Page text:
So what is the function of ‘marketing’ and why is an upgrade programme so often left out of the publisher’s original plans? Marketing maximises revenue by:
1. Establishing a flow of enquiries and new subscribers.
2. Establishing the optimum, most profitable subscription rate.
3. Creating a series of ancillary products to upgrade subscribers.
It’s important to build a list of enquiries because they’ll be integral to your upgrade programme. Your customers will often buy an ancillary product rather than a subscription – a workbook for example. And list rental revenue brings a welcome injection of cash to the bottom line.
The potential of an upgrade programme is clear. Without it, many well known publishing businesses would find themselves substantially poorer, including big international names such as Reader’s Digest and National Geographic, as well as many very clever smaller publishers like Melcrum Publishing and Electric Word.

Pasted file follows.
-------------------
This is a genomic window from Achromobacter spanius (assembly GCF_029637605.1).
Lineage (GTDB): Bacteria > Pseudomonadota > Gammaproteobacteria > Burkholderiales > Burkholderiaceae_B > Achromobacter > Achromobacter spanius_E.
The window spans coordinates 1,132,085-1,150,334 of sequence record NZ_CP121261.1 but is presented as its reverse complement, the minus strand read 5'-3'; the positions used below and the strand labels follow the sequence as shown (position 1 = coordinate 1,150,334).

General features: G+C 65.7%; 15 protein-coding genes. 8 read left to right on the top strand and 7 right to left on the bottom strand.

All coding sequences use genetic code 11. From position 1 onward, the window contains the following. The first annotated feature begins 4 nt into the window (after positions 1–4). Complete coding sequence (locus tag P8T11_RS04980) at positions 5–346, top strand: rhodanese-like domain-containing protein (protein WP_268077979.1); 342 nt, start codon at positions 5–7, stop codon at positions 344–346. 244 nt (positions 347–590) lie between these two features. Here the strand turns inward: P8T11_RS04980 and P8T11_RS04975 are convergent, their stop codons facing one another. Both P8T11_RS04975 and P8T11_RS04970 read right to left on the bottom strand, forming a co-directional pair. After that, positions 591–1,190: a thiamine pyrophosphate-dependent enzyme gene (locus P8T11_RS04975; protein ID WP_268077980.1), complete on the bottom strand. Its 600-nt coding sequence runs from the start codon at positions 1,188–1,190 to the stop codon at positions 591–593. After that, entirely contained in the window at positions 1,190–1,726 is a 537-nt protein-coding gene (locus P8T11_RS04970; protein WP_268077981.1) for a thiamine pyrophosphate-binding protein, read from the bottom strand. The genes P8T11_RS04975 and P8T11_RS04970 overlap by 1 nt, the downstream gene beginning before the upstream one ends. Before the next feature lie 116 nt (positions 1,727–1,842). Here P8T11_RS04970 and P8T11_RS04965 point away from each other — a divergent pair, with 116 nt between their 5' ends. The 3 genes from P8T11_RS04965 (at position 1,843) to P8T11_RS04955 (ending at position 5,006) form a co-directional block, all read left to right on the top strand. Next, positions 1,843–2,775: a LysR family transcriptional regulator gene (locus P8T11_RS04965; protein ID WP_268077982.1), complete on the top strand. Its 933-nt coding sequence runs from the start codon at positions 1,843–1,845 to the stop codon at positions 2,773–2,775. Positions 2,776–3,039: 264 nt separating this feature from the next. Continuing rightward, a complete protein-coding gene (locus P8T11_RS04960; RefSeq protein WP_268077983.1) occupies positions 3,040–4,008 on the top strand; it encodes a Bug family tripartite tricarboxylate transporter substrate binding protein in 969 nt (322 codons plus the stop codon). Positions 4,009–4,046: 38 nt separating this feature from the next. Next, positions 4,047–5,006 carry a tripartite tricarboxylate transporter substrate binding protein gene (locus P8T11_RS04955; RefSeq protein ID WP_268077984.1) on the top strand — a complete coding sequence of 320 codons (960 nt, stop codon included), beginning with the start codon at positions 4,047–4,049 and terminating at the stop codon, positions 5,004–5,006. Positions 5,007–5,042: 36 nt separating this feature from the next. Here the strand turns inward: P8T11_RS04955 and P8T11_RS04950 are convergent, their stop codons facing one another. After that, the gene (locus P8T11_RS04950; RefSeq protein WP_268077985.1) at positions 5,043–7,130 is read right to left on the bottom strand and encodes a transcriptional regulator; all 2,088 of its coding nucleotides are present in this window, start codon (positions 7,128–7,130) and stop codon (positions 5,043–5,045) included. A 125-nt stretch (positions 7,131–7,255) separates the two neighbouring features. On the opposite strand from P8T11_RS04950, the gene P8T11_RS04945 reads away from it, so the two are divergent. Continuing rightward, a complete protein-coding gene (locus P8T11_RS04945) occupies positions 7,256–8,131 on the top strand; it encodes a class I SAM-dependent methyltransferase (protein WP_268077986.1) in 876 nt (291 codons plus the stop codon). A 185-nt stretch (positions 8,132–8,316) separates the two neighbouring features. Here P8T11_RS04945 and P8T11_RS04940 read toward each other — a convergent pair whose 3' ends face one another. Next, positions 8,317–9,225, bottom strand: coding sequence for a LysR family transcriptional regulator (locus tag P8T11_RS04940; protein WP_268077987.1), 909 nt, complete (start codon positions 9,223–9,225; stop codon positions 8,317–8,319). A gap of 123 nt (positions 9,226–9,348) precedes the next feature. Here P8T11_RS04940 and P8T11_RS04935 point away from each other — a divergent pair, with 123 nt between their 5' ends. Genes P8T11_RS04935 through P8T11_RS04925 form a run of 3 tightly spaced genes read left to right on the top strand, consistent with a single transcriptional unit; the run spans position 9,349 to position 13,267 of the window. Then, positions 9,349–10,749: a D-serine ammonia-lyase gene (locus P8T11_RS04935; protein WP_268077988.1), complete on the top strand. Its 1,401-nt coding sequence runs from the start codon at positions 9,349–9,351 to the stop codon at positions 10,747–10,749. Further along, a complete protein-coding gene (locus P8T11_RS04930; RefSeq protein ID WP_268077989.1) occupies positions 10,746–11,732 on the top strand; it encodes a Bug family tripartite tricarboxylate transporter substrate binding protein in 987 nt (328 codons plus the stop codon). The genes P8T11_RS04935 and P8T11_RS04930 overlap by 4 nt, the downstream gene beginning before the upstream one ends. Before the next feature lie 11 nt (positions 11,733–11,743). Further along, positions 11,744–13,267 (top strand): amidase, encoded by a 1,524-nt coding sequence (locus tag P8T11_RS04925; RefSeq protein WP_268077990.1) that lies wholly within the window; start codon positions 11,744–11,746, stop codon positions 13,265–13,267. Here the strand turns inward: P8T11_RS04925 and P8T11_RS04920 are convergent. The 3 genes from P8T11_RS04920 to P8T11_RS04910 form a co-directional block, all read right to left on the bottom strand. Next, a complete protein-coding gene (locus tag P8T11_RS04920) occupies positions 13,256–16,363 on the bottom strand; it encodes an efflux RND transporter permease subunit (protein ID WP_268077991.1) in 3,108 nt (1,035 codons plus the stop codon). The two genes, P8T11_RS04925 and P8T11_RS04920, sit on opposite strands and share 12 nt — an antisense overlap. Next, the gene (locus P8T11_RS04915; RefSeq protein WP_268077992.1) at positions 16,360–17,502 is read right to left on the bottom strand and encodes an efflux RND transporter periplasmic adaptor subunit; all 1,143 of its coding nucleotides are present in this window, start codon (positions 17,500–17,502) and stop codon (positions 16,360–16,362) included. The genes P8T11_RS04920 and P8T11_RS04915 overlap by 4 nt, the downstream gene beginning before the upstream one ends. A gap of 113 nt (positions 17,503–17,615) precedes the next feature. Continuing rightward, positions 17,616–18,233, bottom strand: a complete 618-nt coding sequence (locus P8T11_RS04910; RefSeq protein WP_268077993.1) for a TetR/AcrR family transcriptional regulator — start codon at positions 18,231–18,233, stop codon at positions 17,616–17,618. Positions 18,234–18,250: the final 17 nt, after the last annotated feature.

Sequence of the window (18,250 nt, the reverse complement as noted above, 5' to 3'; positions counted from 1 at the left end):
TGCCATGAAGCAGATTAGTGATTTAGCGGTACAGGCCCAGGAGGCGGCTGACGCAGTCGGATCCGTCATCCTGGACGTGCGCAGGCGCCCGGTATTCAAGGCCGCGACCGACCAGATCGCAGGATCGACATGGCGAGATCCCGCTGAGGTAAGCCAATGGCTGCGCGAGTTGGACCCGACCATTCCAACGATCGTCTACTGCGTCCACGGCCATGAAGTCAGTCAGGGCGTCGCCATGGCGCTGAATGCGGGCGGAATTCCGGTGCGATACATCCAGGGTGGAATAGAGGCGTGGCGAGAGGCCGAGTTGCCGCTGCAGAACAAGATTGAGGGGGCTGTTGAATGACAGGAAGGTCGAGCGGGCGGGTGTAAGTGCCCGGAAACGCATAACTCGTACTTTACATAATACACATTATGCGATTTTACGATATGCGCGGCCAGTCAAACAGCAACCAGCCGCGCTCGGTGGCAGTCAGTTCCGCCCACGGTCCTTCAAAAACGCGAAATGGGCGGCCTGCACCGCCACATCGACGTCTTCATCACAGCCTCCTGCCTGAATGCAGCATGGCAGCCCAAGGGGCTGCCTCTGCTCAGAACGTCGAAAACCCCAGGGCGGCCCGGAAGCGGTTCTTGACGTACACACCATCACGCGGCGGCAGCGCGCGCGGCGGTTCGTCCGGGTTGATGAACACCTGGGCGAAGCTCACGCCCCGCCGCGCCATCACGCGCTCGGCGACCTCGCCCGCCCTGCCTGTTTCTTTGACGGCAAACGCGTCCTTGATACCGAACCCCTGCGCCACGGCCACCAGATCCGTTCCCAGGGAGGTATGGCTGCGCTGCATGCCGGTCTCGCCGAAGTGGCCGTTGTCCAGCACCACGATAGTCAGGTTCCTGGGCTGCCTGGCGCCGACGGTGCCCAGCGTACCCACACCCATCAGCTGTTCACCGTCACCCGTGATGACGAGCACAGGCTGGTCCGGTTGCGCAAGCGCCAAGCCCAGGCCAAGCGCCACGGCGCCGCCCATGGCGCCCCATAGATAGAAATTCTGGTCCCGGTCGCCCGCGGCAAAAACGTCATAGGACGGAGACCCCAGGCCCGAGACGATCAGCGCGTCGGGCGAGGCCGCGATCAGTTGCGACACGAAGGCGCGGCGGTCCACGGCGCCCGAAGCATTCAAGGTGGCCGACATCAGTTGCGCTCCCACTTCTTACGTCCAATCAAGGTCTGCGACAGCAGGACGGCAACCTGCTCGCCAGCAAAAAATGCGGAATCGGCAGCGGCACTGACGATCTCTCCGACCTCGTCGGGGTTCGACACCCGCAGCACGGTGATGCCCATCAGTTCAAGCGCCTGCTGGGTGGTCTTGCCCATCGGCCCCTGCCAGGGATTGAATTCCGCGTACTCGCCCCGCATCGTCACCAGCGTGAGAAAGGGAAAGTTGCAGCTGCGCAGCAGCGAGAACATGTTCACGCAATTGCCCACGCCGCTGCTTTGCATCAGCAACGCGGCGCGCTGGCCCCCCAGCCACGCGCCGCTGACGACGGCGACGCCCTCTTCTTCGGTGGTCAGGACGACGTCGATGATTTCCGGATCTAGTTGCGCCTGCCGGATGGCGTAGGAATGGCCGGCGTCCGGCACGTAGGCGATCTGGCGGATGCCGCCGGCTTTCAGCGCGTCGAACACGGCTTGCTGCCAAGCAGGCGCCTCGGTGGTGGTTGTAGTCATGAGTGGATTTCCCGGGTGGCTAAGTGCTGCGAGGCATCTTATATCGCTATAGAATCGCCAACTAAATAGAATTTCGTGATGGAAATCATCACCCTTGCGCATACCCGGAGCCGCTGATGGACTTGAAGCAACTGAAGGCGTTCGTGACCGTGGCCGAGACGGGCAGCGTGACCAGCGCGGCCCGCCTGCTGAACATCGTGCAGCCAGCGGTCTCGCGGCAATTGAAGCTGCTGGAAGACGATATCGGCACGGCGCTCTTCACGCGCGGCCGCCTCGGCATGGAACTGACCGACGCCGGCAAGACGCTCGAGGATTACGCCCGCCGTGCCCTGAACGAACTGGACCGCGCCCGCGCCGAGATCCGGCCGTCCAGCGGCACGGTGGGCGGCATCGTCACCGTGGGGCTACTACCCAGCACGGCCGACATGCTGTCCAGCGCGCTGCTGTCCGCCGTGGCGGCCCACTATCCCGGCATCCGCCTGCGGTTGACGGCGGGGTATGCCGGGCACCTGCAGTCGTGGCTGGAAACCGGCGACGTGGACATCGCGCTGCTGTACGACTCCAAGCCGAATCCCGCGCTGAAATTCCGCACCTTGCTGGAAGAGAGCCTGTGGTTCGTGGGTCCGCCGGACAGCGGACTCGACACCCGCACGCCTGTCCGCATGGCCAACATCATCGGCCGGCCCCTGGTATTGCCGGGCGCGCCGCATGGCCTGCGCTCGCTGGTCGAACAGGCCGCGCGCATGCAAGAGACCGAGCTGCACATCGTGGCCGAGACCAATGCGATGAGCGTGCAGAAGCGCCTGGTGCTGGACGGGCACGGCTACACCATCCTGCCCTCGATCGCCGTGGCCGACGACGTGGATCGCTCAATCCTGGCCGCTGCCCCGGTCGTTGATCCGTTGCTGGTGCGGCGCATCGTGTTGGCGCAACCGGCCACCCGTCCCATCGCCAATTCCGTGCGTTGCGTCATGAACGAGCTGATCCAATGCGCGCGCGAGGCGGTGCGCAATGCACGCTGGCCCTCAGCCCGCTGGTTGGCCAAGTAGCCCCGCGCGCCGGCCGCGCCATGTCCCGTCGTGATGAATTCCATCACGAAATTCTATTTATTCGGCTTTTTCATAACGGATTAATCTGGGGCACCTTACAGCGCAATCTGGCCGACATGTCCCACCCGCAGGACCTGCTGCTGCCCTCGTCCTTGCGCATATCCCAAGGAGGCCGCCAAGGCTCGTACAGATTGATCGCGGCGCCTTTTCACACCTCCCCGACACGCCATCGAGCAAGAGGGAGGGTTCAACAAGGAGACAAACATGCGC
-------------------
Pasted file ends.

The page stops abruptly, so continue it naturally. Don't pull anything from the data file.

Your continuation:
Why leave marketing out of publishing?
Back to our original question: why is an upgrade programme so often omitted from launch plans? It’s usually through ignorance – the publisher/owner either knows little about marketing or doesn’t see its relevance. He sees marketing as something to perhaps add on after launch. After all, isn’t circulating a new title a kind of marketing in itself? People will surely see the publication and buy it?
And can’t you learn all there is to know about marketing from searching the internet and chatting to a marketing expert over lunch? The answer to those questions is, unfortunately, no. Going into a market without a serious plan is rather like learning how to control air traffic from visiting the airport canteen. It’s very dangerous to your health, financial and otherwise. I have seen some great titles fold recently because of this. Others only realise their potential once sold off.